By Nelson Coffin
There's more than the temperate July weather to help novice marathoners train for the inaugural Baltimore Marathon in October.
Last week, rookie distance runners were given invaluable information on taking the 26.2-mile jaunt as podiatrist Dr. John Senatore, veteran runner Pat Wilkerson, physical therapist Al Yesilonis and race official Dave Cooley stopped by the Merritt Athletic Club in Towson.
About 30-35 people were on hand to hear Senatore offer what he considers the most important rule of the road for first-timers.
"What I always tell people is that if you under-train, you won't make it to the finish line," said Senatore, whose practice is at Union Memorial Hospital. "But if you over-train, you won't make it to the starting line."
Senatore should know. He competed against marathon legend Alberto Salazar when both attended rival Boston-area high schools.
"Some people think in order to run a marathon, you have to run a marathon (distance before the event) first. But that's not true," he cautioned. "People should be more focused on time than on mileage."
The doctor recommends a maximum of a three-hour run, three to four weeks prior to the marathon.
"Being on your feet for three hours is the critical point," he said. "Any longer than that and your body begins to break down."
That's when many runners "hit the wall," according to Senatore.
At about the three hour mark, glycogen _ the principal storage material in the body for carbohydrates _ is depleted from muscles.
"Running for three hours is very physical," said Senatore, 45, who has also completed six marathons. "Your body takes a pounding."
Runners must learn how to feed their bodies under such stress.
Senatore thinks electrolyte-replacing liquids should be taken along with some kind of carbohydrate-loading mechanism, such as power bars, well before problems arise.
"If you hit the wall, you're done. It's too late," said Senatore. "It's the same thing. If you feel really thirsty, you're cooked."
A sensible training schedule is another Senatore suggestion.
Running should be limited to five days per week, with one weekend day reserved for the longest run. However, weekly mileage should never be more than 10-15% of the previous week's total.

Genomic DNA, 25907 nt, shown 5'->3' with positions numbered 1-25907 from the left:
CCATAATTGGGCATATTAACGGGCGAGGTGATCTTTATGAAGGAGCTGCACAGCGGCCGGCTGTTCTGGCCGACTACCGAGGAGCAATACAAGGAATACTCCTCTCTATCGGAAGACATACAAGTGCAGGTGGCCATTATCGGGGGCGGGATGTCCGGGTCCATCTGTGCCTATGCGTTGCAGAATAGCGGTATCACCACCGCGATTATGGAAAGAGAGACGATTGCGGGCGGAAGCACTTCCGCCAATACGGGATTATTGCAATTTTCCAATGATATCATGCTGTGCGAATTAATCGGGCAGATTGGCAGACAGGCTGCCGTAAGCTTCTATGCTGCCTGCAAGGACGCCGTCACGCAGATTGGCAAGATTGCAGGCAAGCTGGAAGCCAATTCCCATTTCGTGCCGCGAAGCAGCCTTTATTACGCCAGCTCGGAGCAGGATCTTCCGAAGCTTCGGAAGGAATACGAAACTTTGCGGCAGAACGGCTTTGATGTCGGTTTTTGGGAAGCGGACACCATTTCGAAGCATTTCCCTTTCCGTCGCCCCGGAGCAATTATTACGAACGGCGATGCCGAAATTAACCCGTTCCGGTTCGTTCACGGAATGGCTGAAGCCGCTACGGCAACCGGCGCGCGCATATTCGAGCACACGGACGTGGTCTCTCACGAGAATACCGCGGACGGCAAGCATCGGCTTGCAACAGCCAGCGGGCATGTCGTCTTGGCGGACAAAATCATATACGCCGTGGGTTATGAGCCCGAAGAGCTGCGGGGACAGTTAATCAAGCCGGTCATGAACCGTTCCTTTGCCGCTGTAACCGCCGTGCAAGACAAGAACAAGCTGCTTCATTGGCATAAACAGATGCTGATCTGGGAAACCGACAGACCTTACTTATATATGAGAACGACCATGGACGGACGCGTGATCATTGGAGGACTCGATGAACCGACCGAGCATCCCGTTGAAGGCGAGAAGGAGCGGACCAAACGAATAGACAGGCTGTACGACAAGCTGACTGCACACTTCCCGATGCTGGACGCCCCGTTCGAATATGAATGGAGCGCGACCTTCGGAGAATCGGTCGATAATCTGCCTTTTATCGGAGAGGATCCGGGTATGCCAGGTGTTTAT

Runs of more than 14 miles should be taken only every other week.
The longest training run should be at least three to four weeks prior to the marathon, he stressed.
"Your body really needs a chance to recover," he said.
Senatore advised running faster in training than the actual event.
And he noted hills should be incorporated into the training regimen in order to acquaint runners with the rigors of what promises to be an up-and-down experience.
That's why Towson resident Claudia Grace, 32, and Karen Kells-Pamfilis, 38, have been logging road work at Loch Raven recently.
Both attended the clinic at Merritt, where Kells-Pamfilis is the club's chief instructor for martial arts for children.
Grace, a mother of two and a regular jogger, decided to go the extra miles when her buddy, Kells-Pamfilis, talked her into becoming a marathoner.
The Maryvale grad has been embarking on long runs at daybreak, including a 10-miler Saturday at the Loch Raven Reservoir area.
"My husband couldn't believe it," said Grace, a Towson University alum. "He said, 'Who's doing this to you and what have they gotten you into?'"
Kells-Pamfilis, who has twin girls and a younger son, isn't quite to the 10-mile plateau yet. However, she's determined to get there by October 20.
"Running is boring, so you have to set goals," noted the third-degree black belt. "First it was to run around the neighborhood. Then it was to run a 5K (3.1 miles) and then a 10K. Now I want to run a marathon and I think I can be ready."
E-mail Nelson Coffin at firstname.lastname@example.org.